description                     = "TEST-TGW-HUB-SPOKE"
  amazon_side_asn                 = "v65514"
  default_route_table_association = "enable"
  default_route_table_propagation = "enable"
  auto_accept_shared_attachments  = "enable"
  vpn_ecmp_support                = "enable"
  dns_support                     = "disable"

  tags = {
    Name       = "TEST-TGW-HUB-SPOKE"
    "app-name" = "App Name"

Create Transit Gateway Attachment in Shared Service Account , create a VPC and a private subnet prior to running this terraform code.

#Attach Transit Gateway to ANY vpc 
resource "aws_ec2_transit_gateway_vpc_attachment" "transit-gateway-attachment" {
  subnet_ids                                      = flatten(var.subnet_ids)
  transit_gateway_id                              =
  transit_gateway_default_route_table_association = false
  transit_gateway_default_route_table_propagation = false
  vpc_id                                          = var.vpc_id
  dns_support                                     = "disable"
  tags = {
    Name       = "TEST-TGW-HUB-SPOKE-ATTACH-1"
    "app-name" = "App Name"

variable "subnet_ids" {
  type        = list(string)
  description = "list of subnet id's from the given VPC - Use one subnet from each AZ"
  default = ["subnet-1234", "subnet-abcd"] # just one subnet used for testing

variable "tgw_vpc_id" {
  description = "Please provide VPC id where transitgateway is being creted"
  default     = "vpc-023232"

Create Transit Gateway Route table for the attachment – Shared Services Account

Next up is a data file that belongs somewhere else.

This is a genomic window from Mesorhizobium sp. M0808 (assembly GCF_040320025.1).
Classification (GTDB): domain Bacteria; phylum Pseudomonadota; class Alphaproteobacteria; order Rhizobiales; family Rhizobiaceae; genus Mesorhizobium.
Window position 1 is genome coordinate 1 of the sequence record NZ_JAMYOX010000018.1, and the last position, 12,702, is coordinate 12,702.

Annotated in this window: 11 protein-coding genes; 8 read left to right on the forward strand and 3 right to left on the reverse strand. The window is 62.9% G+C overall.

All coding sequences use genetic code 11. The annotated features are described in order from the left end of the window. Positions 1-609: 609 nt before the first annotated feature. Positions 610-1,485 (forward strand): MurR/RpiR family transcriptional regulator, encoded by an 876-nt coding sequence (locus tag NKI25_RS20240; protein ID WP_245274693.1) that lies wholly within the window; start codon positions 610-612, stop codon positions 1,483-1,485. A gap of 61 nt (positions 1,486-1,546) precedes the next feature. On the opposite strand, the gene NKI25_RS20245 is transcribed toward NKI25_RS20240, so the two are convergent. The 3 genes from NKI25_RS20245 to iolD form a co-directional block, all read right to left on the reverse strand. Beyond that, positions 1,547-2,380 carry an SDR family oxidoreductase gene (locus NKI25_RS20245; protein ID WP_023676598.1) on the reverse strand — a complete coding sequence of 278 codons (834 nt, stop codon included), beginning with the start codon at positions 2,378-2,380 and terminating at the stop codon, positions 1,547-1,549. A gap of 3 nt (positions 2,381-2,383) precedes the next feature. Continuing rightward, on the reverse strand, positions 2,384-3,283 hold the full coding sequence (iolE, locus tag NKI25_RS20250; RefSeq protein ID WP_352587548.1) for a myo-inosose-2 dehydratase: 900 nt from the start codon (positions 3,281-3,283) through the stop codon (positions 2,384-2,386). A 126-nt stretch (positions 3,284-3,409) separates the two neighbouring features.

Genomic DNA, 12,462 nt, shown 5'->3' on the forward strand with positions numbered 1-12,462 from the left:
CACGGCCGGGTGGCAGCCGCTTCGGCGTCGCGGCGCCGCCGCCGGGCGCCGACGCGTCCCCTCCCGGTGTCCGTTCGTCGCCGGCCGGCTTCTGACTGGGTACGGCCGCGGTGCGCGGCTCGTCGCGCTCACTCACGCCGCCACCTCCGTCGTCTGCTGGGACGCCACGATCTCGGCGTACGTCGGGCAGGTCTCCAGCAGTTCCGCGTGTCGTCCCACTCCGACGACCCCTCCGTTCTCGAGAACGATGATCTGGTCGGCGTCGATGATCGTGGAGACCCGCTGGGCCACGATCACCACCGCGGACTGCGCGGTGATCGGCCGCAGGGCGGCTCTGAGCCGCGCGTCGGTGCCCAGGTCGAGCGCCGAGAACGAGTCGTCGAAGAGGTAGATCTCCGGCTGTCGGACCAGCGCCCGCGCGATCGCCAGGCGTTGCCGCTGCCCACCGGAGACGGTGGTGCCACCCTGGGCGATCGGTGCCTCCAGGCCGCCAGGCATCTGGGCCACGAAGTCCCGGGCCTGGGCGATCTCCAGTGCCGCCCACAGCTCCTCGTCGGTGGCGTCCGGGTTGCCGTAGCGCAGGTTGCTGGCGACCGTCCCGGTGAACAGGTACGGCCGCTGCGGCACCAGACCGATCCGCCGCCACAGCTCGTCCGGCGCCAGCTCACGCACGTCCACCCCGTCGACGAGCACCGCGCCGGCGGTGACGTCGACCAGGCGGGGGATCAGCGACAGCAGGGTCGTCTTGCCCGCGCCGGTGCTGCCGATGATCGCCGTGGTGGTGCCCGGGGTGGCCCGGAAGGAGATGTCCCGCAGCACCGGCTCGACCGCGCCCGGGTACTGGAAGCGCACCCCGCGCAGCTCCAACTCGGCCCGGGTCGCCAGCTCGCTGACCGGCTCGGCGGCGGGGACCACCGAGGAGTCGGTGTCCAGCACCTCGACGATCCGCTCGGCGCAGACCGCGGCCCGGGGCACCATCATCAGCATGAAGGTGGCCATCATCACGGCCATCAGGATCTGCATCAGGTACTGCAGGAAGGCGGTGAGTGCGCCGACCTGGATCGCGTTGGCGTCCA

#route table and association not required for shared account. 
#Rout table 1 for the VPC
resource "aws_ec2_transit_gateway_route_table" "rtbl" {
  transit_gateway_id = var.tgw_id
  depends_on =[aws_ec2_transit_gateway_vpc_attachment.transit-gateway-attachment]
  tags = {
    "app-name" = "App Name"

Create Transit Gateway Route table Association for the attachment – Shared Services Account

#Route table 1 asociation
resource "aws_ec2_transit_gateway_route_table_association" "association" {
  depends_on =[aws_ec2_transit_gateway_vpc_attachment.transit-gateway-attachment]
  transit_gateway_attachment_id  =
  transit_gateway_route_table_id = aws_ec2_transit_gateway_route_table.rtbl[count.index].id

Create Transit Gateway Route table Propagation for the attachment – Shared Services Account

#Route table 1 asociation
resource "aws_ec2_transit_gateway_route_table_association" "association" {
  depends_on =[aws_ec2_transit_gateway_vpc_attachment.transit-gateway-attachment]
  transit_gateway_attachment_id  =
  transit_gateway_route_table_id = aws_ec2_transit_gateway_route_table.rtbl[count.index].id

Now we have completed first step #1 , which involves creating a transit gateway, creating the attachment with a VPC from the same shared services account and associating a transit gateway to the route and route propagation.